We’re having a fine old time freezing our butts off here in Wonderland, VT. What, you say? Wonderland(?) you say? I thought you lived in a place called Newport?
Well, okay, we do live in a place called Newport, VT but I’ve gone to calling it Wonderland instead which is due to the fact that I’m really starting to wonder if the
town city will ever get off it’s collective hind ends and actually do something with itself. But hey, that’s another set of stories. This post has to do with freezing our hind ends off.
This a general, “Winter in Vermont” type post just so you know.
Now, I’m not complaining really (no, really) since actual snow falling from the sky has been minimal so far.This means that there’s been much less arse-busting involved so far this year which is good since I don’t have a lot of arse left to bust. Of course, there’s always stuff to do.
For example, I really need to haul apart one side our larger snow blower to make sure the carburetor isn’t ready to fall off. Yes, it’s happened before with our smaller one which, believe-you-me, gives one a rather hollow feeling when you’ve just run two passes up and down the driveway after a good two-footer of a snow storm and the machine backfires, the engines dies and the carburetor ends up dangling 6 inches off the ground by the end of the throttle cable.
And yes, the carburetors on snow blowers are usually screwed to the heat shield as well as the engine block but the screws holding said carburetor to said engine block have a nasty habit of backing themselves out so all that’s left holding the darn thing anywhere close to where it should be (meaning that aforementioned engine block) are the screws holding it to said heat shield. And those aren’t all that substantial hence the falling carburetor.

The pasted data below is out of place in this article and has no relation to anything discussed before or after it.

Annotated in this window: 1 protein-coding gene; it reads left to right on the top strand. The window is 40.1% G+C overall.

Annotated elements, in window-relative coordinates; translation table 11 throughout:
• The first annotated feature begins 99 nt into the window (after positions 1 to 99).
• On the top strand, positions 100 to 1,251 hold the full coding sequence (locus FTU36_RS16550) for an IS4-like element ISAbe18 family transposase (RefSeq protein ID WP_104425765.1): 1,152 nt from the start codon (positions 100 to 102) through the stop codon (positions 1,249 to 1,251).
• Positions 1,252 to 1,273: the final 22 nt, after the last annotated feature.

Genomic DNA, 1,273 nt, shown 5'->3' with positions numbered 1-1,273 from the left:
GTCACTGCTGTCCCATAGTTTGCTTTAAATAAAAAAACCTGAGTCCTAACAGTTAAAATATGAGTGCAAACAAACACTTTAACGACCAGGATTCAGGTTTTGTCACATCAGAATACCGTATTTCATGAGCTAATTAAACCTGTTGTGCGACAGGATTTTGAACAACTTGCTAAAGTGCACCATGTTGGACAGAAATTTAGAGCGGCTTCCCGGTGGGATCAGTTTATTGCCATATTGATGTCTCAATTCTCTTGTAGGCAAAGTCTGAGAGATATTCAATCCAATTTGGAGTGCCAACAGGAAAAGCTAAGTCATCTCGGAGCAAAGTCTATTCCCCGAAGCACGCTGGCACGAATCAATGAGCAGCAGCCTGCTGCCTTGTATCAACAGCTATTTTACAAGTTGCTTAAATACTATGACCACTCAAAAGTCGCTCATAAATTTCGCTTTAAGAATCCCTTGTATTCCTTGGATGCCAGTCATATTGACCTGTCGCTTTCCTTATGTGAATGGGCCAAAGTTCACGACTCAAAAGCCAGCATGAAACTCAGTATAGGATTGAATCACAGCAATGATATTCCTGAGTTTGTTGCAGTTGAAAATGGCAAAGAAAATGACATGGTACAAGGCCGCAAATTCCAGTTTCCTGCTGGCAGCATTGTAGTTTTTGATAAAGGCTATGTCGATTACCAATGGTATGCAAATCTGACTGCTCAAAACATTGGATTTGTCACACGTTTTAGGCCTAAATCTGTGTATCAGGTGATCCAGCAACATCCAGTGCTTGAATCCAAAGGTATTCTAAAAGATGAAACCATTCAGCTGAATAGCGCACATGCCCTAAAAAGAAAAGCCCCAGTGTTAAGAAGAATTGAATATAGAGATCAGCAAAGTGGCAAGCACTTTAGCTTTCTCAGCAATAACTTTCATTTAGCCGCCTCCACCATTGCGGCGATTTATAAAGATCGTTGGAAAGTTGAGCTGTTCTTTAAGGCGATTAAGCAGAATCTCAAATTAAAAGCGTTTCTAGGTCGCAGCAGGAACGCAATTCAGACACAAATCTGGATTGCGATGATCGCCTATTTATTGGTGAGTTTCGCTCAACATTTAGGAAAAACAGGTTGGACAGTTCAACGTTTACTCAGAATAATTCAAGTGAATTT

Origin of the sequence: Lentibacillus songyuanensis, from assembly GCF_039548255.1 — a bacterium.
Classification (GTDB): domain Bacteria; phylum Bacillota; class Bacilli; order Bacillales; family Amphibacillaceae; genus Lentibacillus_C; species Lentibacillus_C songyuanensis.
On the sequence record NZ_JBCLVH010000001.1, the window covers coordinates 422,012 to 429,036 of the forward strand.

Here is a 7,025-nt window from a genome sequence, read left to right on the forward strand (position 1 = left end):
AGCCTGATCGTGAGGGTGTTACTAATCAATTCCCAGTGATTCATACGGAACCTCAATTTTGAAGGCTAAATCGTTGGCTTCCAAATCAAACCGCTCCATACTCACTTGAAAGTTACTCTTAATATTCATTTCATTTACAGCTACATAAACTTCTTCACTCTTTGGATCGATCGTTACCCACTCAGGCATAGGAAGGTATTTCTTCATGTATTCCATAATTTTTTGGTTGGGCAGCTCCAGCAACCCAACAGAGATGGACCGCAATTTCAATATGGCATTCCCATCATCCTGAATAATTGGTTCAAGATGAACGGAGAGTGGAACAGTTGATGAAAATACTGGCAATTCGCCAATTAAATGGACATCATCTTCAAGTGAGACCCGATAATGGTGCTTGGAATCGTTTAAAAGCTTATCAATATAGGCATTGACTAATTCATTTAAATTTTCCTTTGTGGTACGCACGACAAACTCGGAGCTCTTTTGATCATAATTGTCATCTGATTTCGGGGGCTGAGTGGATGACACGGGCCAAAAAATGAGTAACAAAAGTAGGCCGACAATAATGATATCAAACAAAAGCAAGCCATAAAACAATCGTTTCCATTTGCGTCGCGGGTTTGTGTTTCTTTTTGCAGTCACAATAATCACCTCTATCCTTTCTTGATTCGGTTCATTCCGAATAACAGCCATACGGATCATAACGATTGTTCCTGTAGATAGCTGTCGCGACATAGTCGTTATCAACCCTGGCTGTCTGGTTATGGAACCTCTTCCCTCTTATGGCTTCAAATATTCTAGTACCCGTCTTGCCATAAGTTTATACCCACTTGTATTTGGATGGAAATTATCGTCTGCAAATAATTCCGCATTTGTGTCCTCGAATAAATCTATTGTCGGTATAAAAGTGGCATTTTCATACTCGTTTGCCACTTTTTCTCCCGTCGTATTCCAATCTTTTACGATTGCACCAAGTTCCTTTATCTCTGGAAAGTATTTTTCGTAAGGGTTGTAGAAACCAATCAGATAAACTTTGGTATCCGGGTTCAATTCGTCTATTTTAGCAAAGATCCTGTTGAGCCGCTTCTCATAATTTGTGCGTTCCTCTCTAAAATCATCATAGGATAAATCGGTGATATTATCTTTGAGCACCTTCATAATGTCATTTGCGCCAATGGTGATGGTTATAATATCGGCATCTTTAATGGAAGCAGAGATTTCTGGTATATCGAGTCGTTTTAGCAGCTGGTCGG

Okay, so much for lessons in snow blowers so back to the reason for this post.
It’s been a cold winter so far. Like Arctic cold. For example, we’ve had a high of 0F for today, we had -24F last night and are looking forward to the same thing tonight. My poor old Jeep looks more like a 4-wheeled, economy sized cube of salt than the Jeep Liberty it actually is. And running it through the local car wash is out of the question at these kind of temperatures. At least it is if I ever want to get into it anytime before the spring thaw. Doors have a habit of freezing solid at temps running 0F or below.
The good news is that we’re still working on last season’s firewood to heat the house so we haven’t had to touch the 5 cords we had delivered for this season yet. On top of that, my lady is now retired and home for good which makes things a bit warmer all around.
Otherwise, it’s bloody freezing outside. This means the electric 5-ton splitter I have to use now to split our firewood into a size the stove can use is pretty much useless. At least at these temperatures. Since I can no longer swing a splitting maul without risking life and limb (mine and probably anybody who’s in my general vicinity), the electric splitter is what I have to do the job. The motor might actually turn over on it’s own after a few tries but the hydraulic ram is reluctant to do anything else but jitter a bit because the hydraulic oil is too cold. I suppose I could have drained out the heavier weight oil used for warmer weather and replaced it with the lighter weight oil recommended for our type of Winter temperatures but to be honest about it, flipping around a 150 pound electric splitter twice a year is more than my body can take at this point.
No real problem though. Once the temps get above 20F the thing runs fine and it usually gets there every few days. Then it’s split like mad to replace what I used during the time the splitter was in hibernation.
Anyway, like I said before, this is just a general “Winter in Vermont” type of post so there’s no real point in it. Just an excuse to write something I suppose. But the sun is shining, the stove is burning bright and it’s warm and toasty–more or less. More inside and a lot less outside.
But the simple fact is, despite the cold snowy winters we have around these parts I really wouldn’t want to live anywhere else. Even if it came with central heating, thermostats, shopping malls (within 75 miles) and lots of money.
Well, lots of money wouldn’t be so bad but heck, you can’t have everything. Now where’s my long johns?